Membership in the “No Confidence” club is hardly exclusive. Oakland U., Idaho State, Sonoma State, Kutztown U., Kean U., Urbana U., New Mexico State, Plattsburgh State, Northeastern Illinois U., St. Louis U., South Carolina State, and Texas A&M are recent members, and that’s just the tip of the iceberg. (Googling “university no-confidence vote” yields nearly two million hits.)
So what are faculty members so upset about? There is a smorgasbord of complaints – lavish presidential spending, favoritism in hiring, too many administrative appointments, excessive construction (on sports facilities, mostly), and inappropriate relationships with subordinates. If true, such allegations reflect either poor presidential judgment or an abuse of the office, and as such merit careful scrutiny by trustees.
However, the complaint running through most no-confidence votes is that the targeted administrator is unwilling to share power. Often, this allegation is a response to a president’s or provost’s efforts to reorganize an academic unit, phase out a department, eliminate a lightly enrolled degree program, or push back against a faculty union. Such actions typically draw hostile criticism from faculty legislative bodies, as in this charge by a Texas A& M faculty senator: “Our president missed that part in kindergarten where they talked about sharing.”
Typically, those at the receiving end of no-confidence votes are described as authoritarian, arrogant, and contemptuous of shared governance. Their alleged aloof, high-handed, disrespectful and undemocratic behavior is seen as an ingrained “management style” that harms the institution by marginalizing its faculty. From the sheer number of such complaints, it seems that American universities and colleges must surely be headed by ruthless and uncaring despots.
And yet outside the campus gates one hears a very different voice. Colleges, say legislators and taxpayers, are too often headed by weak-kneed, buck-passing marshmallows who cannot rein in campus spending, curtail tuition increases, and respond to changing circumstances.
So which is it, marshmallow or despot? One way to resolve the paradox is to consider what faculty no-confidence votes do not allege. Here is a no-confidence petition I guarantee trustees will never see:
Be it resolved: We the undersigned members of the Faculty Senate no longer have confidence in the president’s ability to lead the university. Specifically, we find that the president:
- has not acted forcefully against incompetent teachers and scholars.
- has not merged or eliminated weak academic programs and departments.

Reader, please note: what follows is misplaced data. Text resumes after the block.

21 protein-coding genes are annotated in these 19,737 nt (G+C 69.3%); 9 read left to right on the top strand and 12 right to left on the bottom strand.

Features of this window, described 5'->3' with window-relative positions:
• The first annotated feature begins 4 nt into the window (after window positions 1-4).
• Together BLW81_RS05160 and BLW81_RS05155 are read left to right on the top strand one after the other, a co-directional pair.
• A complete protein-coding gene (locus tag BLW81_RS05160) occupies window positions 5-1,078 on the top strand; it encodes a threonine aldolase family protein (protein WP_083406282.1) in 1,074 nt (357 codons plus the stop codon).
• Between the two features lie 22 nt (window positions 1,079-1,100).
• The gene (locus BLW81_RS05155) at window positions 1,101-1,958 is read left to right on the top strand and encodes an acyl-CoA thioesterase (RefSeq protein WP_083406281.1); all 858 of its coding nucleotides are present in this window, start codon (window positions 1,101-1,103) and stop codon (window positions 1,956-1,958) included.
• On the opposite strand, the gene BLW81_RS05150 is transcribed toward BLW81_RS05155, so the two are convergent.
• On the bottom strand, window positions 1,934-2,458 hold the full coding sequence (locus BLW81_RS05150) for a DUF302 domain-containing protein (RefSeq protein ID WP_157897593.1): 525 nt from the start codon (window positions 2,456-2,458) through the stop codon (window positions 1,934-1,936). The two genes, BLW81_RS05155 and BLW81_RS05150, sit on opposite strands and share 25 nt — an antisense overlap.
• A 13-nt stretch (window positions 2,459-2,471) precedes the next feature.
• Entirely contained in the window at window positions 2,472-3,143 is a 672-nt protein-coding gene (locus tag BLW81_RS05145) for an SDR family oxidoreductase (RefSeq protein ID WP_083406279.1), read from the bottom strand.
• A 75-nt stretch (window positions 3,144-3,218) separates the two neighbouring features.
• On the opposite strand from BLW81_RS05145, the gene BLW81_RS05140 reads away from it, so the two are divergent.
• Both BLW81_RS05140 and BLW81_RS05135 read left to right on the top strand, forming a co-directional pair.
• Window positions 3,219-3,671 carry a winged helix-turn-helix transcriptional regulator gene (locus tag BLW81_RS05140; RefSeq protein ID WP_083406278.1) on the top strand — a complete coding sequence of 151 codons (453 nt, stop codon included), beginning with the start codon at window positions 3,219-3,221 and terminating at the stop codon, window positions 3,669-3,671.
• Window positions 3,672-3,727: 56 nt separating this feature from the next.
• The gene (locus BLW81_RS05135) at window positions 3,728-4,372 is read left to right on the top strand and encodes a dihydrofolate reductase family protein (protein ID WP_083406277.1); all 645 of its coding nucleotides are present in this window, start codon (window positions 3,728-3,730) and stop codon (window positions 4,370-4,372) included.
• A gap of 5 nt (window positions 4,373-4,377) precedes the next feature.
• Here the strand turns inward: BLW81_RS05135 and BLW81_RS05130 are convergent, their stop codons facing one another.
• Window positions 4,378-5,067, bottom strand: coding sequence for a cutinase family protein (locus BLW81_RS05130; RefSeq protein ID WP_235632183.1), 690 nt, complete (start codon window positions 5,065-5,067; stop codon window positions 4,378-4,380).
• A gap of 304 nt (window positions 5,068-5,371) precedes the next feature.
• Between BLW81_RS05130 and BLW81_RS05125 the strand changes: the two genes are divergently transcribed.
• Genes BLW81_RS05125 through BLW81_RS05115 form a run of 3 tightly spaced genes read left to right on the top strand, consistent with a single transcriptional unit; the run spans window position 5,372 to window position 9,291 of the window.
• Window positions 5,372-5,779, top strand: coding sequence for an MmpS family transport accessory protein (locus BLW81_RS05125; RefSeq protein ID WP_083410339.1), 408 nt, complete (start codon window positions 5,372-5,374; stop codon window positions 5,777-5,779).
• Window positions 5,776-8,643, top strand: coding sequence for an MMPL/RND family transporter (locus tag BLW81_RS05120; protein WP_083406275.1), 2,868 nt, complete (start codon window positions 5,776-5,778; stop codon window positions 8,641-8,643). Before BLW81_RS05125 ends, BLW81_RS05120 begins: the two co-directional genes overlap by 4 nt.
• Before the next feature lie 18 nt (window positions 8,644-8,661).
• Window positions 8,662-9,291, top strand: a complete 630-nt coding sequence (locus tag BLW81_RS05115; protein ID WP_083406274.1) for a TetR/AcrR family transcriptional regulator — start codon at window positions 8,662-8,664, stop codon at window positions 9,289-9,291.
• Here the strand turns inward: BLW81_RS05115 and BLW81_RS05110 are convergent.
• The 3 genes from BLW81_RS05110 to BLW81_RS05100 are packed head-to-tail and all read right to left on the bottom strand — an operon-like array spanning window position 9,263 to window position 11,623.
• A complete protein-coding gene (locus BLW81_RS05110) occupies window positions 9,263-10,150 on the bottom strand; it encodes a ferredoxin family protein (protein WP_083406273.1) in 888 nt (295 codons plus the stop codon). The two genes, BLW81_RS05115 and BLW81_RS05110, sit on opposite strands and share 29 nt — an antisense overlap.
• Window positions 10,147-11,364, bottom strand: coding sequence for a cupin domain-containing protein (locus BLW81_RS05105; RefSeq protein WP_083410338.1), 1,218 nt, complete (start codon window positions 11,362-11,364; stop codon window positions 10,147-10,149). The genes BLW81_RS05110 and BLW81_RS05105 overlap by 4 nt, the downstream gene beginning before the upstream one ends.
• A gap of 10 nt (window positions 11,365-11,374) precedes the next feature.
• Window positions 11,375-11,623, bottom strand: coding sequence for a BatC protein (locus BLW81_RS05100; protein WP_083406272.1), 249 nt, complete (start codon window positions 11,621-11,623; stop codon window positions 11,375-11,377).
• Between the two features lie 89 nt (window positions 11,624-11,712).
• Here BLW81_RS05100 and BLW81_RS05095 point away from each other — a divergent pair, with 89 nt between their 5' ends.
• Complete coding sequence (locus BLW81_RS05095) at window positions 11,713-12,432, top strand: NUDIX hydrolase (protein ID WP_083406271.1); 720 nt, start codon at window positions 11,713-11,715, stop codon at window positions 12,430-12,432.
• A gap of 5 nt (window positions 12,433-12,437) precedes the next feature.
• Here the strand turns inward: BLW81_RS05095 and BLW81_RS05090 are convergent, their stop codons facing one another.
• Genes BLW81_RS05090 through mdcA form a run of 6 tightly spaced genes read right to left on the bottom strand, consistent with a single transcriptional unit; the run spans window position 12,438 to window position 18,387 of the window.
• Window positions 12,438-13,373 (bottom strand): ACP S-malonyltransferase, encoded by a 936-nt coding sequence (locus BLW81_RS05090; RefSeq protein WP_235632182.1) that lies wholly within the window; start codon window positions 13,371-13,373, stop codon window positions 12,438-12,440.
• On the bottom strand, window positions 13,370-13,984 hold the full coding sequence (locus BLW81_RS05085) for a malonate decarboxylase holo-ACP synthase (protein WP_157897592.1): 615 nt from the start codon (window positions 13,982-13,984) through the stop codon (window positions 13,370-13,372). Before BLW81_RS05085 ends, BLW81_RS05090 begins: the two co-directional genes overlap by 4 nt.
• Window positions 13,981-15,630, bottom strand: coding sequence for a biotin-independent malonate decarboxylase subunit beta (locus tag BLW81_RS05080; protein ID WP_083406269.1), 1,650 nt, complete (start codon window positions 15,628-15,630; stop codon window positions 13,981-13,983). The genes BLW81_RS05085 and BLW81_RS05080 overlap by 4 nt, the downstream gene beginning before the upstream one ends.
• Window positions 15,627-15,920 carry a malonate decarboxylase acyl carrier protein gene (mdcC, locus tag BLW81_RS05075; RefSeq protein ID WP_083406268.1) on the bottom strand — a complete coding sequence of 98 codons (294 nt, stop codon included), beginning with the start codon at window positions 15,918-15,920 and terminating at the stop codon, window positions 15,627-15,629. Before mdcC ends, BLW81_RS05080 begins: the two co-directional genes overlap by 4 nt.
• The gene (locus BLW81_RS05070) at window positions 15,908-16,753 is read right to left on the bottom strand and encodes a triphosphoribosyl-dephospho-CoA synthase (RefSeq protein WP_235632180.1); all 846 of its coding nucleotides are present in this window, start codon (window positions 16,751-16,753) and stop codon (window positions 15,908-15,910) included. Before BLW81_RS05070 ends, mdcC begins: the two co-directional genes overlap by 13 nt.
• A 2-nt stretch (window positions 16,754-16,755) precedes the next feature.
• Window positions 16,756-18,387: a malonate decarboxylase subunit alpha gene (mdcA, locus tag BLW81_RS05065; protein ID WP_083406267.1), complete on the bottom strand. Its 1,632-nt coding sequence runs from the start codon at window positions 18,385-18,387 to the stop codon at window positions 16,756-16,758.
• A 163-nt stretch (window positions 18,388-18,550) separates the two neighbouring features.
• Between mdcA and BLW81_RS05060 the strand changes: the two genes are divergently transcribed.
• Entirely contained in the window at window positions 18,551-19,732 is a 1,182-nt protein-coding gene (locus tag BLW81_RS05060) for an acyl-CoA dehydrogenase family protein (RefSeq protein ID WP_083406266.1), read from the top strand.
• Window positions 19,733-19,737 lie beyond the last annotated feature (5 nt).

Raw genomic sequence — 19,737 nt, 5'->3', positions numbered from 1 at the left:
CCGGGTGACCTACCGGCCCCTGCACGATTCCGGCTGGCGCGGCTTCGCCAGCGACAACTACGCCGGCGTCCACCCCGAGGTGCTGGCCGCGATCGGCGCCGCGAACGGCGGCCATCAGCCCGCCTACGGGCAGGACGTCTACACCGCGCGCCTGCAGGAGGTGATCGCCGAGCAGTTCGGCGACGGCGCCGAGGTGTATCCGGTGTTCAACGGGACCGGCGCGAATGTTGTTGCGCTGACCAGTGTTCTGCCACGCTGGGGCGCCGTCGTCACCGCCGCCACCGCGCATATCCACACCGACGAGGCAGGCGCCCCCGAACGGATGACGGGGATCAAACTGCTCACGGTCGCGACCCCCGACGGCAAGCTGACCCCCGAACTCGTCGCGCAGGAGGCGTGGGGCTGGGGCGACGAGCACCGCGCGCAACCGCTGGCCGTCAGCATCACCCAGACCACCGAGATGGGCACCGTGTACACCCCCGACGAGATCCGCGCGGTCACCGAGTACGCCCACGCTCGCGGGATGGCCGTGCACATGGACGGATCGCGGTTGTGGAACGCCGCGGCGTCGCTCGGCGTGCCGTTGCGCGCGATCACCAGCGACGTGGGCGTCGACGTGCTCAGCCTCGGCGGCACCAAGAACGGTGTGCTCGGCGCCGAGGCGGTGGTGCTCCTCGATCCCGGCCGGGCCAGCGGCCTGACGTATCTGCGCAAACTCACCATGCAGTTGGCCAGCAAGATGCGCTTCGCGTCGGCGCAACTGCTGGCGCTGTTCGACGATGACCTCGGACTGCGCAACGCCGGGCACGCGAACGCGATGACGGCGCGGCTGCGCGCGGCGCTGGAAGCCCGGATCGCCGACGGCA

- has failed to raise promotion and tenure standards.
- has appointed too many large committees and commissions.
- has not increased efficiency, sped up decision-making, and lowered costs.
The innate resistance to change is the Achilles heel of shared governance, and during hard times this weakness can morph into a ruinous paralysis. Shared governance ensures that many voices are heard but does not ensure closure, and to those whose ox stands to be gored, there is never enough consultation, never enough dialogue, never enough exploring of options.
Don’t misunderstand me. I believe in shared governance, and in most respects – particularly at the department level – it generally works well. The University of Michigan Faculty Handbook sums up the strengths:
Faculty participation in governance promotes and encourages diversity of ideas, a sense of shared responsibility, collaboration, collegiality and institutional excellence, and is essential to the well-being of the university.
But there is another side to the coin, mostly talked about behind closed doors in administrators’ offices (and which appears in no faculty handbook):
Faculty participation in governance promotes the rule of mediocrity, perpetuates the status quo, and leads to a wasteful use of time and resources that is detrimental to the well-being of the university.
Thus, like any form of government, shared governance has its pluses and minuses. As is often said about democracy, it may be superior only in comparison to the alternatives. But to the extent shared governance has become a sacred cow, immune from criticism, and a weapon wielded by those who oppose change, it can do great harm to an institution.
America’s colleges and universities are under unprecedented stress, with no easy solutions in sight. To survive this century’s harsh realities, they must find a balance point between administrative efficiency and the protection of core academic values. Doing so will require honest and open conversations about a governance mode that is increasingly dysfunctional.